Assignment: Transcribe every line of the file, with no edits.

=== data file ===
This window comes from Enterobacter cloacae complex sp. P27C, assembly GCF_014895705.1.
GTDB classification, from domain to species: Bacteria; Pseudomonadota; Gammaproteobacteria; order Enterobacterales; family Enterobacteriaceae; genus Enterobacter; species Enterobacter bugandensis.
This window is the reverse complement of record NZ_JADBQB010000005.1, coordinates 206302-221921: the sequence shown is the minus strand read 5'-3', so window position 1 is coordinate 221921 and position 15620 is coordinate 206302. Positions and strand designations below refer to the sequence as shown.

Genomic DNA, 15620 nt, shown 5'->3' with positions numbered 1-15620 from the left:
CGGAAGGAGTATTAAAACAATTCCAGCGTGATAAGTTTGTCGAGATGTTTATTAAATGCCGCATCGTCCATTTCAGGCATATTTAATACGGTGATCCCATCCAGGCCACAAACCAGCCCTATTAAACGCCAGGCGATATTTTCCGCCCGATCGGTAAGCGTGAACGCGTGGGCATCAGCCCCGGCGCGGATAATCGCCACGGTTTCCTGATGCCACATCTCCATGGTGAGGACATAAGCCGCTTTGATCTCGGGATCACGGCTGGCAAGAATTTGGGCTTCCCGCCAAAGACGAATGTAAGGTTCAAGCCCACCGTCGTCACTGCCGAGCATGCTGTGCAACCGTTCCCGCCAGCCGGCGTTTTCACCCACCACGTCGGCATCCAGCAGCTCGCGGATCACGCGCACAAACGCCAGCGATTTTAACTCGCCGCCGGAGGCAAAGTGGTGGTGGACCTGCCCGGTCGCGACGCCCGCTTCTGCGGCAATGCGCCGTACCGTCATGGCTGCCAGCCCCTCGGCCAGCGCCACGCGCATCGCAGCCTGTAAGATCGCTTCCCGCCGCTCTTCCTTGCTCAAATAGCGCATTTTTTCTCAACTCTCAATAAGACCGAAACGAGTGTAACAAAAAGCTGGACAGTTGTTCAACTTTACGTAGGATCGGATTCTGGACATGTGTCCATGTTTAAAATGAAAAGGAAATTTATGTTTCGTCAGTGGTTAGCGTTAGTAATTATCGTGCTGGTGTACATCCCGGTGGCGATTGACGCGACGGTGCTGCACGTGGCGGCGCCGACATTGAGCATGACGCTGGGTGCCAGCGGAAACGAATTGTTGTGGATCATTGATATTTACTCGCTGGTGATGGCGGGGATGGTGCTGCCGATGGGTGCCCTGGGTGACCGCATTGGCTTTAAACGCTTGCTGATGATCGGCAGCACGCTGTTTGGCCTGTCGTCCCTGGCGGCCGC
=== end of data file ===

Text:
This window comes from Enterobacter cloacae complex sp. P27C, assembly GCF_014895705.1.
GTDB classification, from domain to species: Bacteria; Pseudomonadota; Gammaproteobacteria; order Enterobacterales; family Enterobacteriaceae; genus Enterobacter; species Enterobacter bugandensis.
This window is the reverse complement of record NZ_JADBQB010000005.1, coordinates 206302-221921: the sequence shown is the minus strand read 5'-3', so window position 1 is coordinate 221921 and position 15620 is coordinate 206302. Positions and strand designations below refer to the sequence as shown.

Genomic DNA, 15620 nt, shown 5'->3' with positions numbered 1-15620 from the left:
CGGAAGGAGTATTAAAACAATTCCAGCGTGATAAGTTTGTCGAGATGTTTATTAAATGCCGCATCGTCCATTTCAGGCATATTTAATACGGTGATCCCATCCAGGCCACAAACCAGCCCTATTAAACGCCAGGCGATATTTTCCGCCCGATCGGTAAGCGTGAACGCGTGGGCATCAGCCCCGGCGCGGATAATCGCCACGGTTTCCTGATGCCACATCTCCATGGTGAGGACATAAGCCGCTTTGATCTCGGGATCACGGCTGGCAAGAATTTGGGCTTCCCGCCAAAGACGAATGTAAGGTTCAAGCCCACCGTCGTCACTGCCGAGCATGCTGTGCAACCGTTCCCGCCAGCCGGCGTTTTCACCCACCACGTCGGCATCCAGCAGCTCGCGGATCACGCGCACAAACGCCAGCGATTTTAACTCGCCGCCGGAGGCAAAGTGGTGGTGGACCTGCCCGGTCGCGACGCCCGCTTCTGCGGCAATGCGCCGTACCGTCATGGCTGCCAGCCCCTCGGCCAGCGCCACGCGCATCGCAGCCTGTAAGATCGCTTCCCGCCGCTCTTCCTTGCTCAAATAGCGCATTTTTTCTCAACTCTCAATAAGACCGAAACGAGTGTAACAAAAAGCTGGACAGTTGTTCAACTTTACGTAGGATCGGATTCTGGACATGTGTCCATGTTTAAAATGAAAAGGAAATTTATGTTTCGTCAGTGGTTAGCGTTAGTAATTATCGTGCTGGTGTACATCCCGGTGGCGATTGACGCGACGGTGCTGCACGTGGCGGCGCCGACATTGAGCATGACGCTGGGTGCCAGCGGAAACGAATTGTTGTGGATCATTGATATTTACTCGCTGGTGATGGCGGGGATGGTGCTGCCGATGGGTGCCCTGGGTGACCGCATTGGCTTTAAACGCTTGCTGATGATCGGCAGCACGCTGTTTGGCCTGTCGTCCCTGGCGGCCGC